Ethnic Albanians flee poverty after EU visa move
The EU's decision to drop visa requirements for Macedonia on 19 December 2009 has led to a mass exodus of ethnic Albanians from the war-impoverished region of Likove to Belgium. Nobody is entirely sure how many have fled. But the schools are emptying. Entire families have sold their possessions, uprooted, and purchased the €100 one-way bus ticket to Belgium.
The promise of better life, of opportunity, has lured hundreds to an enterprise doomed to failure.
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"Better to sleep in a bus station in Brussels than here in Likove," said one villager.
Villagers have reportedly been told by relatives currently in Belgium that Belgian authorities will grant them asylum. The Macedonian government claims unscrupulous tour operators are spreading lies about Belgium's immigration policy. Tour operators deny the charge. The most likely cause is a combination of discrimination, extreme poverty, state neglect and disinformation.
In 2001 the region was entangled in war, leaving many traumatised and destitute. The lack of development and investment since then has caused despair.
"We have two lakes in the region but the villagers have no water. Instead the lake water is pumped to the nearby town of Kumanovo," said Sadula Duraku, the mayor of Likove, who claims economic discrimination.
Likove is Macedonia's poorest region and with near total unemployment. Even the fields to grow crops lie barren. Everyone in the region is ethnic Albanian - Macedonia's largest ethnic minority. Kumanovo is Macedonia's third largest city.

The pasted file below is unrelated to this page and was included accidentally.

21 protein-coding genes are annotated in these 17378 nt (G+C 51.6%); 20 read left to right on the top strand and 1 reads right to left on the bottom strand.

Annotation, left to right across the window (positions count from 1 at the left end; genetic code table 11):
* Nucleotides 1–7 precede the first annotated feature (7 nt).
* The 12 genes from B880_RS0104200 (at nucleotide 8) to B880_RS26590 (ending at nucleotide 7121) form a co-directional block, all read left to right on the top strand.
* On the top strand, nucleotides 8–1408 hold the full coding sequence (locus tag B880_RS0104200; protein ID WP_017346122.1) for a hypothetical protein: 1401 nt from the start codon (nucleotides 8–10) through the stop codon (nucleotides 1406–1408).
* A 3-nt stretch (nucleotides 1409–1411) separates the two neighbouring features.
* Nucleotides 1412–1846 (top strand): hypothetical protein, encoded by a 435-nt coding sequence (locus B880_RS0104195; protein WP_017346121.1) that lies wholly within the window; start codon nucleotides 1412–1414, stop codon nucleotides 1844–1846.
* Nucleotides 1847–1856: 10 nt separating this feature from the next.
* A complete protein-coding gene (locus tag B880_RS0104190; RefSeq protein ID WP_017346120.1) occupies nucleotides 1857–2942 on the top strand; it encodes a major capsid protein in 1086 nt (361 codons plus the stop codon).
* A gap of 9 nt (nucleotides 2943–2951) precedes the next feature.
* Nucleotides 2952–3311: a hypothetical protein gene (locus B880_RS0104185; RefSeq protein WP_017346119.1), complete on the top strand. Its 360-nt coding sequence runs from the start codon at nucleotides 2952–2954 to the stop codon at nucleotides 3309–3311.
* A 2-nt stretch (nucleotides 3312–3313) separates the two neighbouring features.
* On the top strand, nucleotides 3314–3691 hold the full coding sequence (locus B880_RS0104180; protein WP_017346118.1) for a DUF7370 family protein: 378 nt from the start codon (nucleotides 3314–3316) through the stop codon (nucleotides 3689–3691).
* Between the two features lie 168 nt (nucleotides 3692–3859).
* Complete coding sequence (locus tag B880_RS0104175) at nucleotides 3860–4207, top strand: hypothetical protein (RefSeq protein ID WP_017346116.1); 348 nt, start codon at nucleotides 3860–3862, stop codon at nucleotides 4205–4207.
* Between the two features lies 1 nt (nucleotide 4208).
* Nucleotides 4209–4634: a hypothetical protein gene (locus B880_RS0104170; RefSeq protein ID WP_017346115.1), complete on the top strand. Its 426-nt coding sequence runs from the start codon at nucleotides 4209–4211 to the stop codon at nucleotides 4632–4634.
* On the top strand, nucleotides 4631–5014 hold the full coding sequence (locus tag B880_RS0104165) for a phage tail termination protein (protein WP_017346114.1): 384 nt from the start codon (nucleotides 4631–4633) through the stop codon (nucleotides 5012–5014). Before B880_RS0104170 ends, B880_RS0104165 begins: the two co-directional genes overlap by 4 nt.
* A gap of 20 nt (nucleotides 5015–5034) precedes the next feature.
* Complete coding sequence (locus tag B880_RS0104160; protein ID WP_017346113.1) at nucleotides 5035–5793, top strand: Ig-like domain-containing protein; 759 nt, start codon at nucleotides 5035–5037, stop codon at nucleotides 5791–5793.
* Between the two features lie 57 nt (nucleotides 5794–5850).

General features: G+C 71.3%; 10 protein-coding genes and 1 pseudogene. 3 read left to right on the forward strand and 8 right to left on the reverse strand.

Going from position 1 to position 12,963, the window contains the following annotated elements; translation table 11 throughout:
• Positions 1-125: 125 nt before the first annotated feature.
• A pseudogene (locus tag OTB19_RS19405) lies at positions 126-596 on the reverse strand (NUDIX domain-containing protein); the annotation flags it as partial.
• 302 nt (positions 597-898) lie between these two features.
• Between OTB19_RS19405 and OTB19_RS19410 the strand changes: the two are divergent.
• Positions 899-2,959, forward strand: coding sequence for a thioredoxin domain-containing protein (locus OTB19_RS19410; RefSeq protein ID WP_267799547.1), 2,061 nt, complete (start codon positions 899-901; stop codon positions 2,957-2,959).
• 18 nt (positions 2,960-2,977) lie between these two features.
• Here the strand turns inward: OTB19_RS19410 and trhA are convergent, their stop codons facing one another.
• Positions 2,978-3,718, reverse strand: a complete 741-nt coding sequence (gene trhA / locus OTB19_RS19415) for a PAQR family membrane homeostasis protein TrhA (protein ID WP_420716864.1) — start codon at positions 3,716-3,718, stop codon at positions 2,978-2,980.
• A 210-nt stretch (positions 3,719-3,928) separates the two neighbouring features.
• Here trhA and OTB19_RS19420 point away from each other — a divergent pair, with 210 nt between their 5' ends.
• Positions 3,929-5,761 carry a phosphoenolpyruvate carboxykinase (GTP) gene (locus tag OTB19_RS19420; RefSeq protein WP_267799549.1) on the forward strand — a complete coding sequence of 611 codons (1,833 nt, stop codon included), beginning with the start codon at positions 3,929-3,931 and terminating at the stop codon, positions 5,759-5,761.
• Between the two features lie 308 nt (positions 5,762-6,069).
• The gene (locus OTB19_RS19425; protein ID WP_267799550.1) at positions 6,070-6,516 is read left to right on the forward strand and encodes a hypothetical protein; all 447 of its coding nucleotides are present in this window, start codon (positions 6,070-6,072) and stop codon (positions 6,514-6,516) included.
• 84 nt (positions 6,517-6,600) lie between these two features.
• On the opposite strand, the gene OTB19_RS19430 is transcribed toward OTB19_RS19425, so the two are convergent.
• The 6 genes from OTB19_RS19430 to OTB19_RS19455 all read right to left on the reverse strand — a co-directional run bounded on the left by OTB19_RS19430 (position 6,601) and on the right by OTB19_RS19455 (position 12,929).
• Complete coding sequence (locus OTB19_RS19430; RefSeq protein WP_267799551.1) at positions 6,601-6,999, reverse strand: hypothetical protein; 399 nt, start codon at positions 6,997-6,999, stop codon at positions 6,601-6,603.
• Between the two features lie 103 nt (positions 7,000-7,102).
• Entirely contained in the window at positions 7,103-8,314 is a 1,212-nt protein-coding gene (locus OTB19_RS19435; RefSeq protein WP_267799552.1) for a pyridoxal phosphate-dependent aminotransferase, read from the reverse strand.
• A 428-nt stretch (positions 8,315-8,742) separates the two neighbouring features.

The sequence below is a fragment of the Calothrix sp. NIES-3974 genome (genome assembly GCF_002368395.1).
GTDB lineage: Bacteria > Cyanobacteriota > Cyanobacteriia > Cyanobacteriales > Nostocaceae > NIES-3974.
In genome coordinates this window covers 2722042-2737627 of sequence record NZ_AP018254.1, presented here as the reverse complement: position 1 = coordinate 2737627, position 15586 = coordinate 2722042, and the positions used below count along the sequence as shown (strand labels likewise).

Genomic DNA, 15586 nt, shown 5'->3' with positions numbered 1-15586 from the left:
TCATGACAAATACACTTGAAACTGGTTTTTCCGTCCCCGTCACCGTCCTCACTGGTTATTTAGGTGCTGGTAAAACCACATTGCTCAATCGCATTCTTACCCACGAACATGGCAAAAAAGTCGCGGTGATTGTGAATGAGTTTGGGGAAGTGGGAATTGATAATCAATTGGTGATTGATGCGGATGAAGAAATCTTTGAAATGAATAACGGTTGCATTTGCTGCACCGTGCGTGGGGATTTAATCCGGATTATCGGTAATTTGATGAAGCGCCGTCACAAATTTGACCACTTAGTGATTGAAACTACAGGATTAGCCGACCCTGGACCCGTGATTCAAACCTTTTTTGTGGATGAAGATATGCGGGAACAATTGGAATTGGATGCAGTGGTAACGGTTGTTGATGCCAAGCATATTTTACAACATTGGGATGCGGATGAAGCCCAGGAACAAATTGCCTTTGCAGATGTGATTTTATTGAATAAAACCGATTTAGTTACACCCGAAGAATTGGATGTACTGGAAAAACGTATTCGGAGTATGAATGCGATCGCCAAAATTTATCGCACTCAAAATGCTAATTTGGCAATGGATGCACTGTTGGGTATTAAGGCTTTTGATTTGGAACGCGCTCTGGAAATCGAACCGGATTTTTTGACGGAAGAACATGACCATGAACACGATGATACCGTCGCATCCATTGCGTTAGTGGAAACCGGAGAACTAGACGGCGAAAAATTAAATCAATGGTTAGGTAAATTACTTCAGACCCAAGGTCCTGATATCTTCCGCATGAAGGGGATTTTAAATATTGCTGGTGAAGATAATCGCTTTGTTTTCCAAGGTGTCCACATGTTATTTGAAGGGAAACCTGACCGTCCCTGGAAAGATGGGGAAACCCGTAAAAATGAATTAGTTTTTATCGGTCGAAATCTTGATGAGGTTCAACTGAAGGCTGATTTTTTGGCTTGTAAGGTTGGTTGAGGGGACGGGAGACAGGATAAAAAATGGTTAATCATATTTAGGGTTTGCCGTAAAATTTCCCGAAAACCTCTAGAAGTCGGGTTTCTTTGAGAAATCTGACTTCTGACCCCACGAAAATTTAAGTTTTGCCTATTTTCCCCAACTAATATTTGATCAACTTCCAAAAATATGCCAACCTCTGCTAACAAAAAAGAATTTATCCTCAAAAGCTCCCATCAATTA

Forty-two children are no longer in school, according to Mr Duraku. The children, along with their parents, have simply packed up and left for Belgium.
"We will build the infrastructure to supply water to the villagers in the region and reconstruct the roads," Macedonia's deputy prime minister, Abdulaqim Ademi, said. He could not give a date and said that he is waiting for funding, however. The region has been without running water for years.
Mr Ademi said that Belgian authorities have officially registered 350 asylum claims from the region. However, not everyone fleeing to Belgium has sought asylum. It is probable that many more people have made the trip. While most have left for Belgium, others have gone to Sweden, Denmark and Germany, according to one tour operator.
In the meantime, villagers struggle to survive on less than €20 a month. The lucky ones receive extra from remittances by family members living abroad. The road leading into Likove from Arcancinovo is littered with tonnes of garbage piled metres high. The waste burns in small isolated fires, the black smoke and stench are a blight for the region, which is surrounded by snow-peaked mountains and green valleys.
Aside from media reports, there is no state-sponsored information campaign to inform villagers that Belgium will not grant them asylum, said Macedonia's minister for labour and social policy.
According to Mr Ademi, himself an ethnic Albanian, people have lost hope. The state has not invested in the region. Many buildings, like the former post-office, are empty shells - bullet-ridden and gutted from the six month war which ended nine years ago.
Flori, the co-manager of the Euro Tours bus company in Kumanovo, said that from the end of January to the beginning of February around 300 ethnic Albanians left for Brussels. Euro Tours operates just two buses.
One of Euro Tours buses had just arrived from Brussels in the late evening on 1 March. Around 25 ethnic Albanians who had left for Belgium just a week earlier were on the bus. The 36-hour journey back home had visibly crushed their spirits.
"All lies. It's all lies," said one distraught mother of two, who did not reveal the source of her information regarding the prospects for asylum in Belgium. "I'd rather sleep in my house than walk the streets in Brussels," she added, before rushing her children into a waiting vehicle.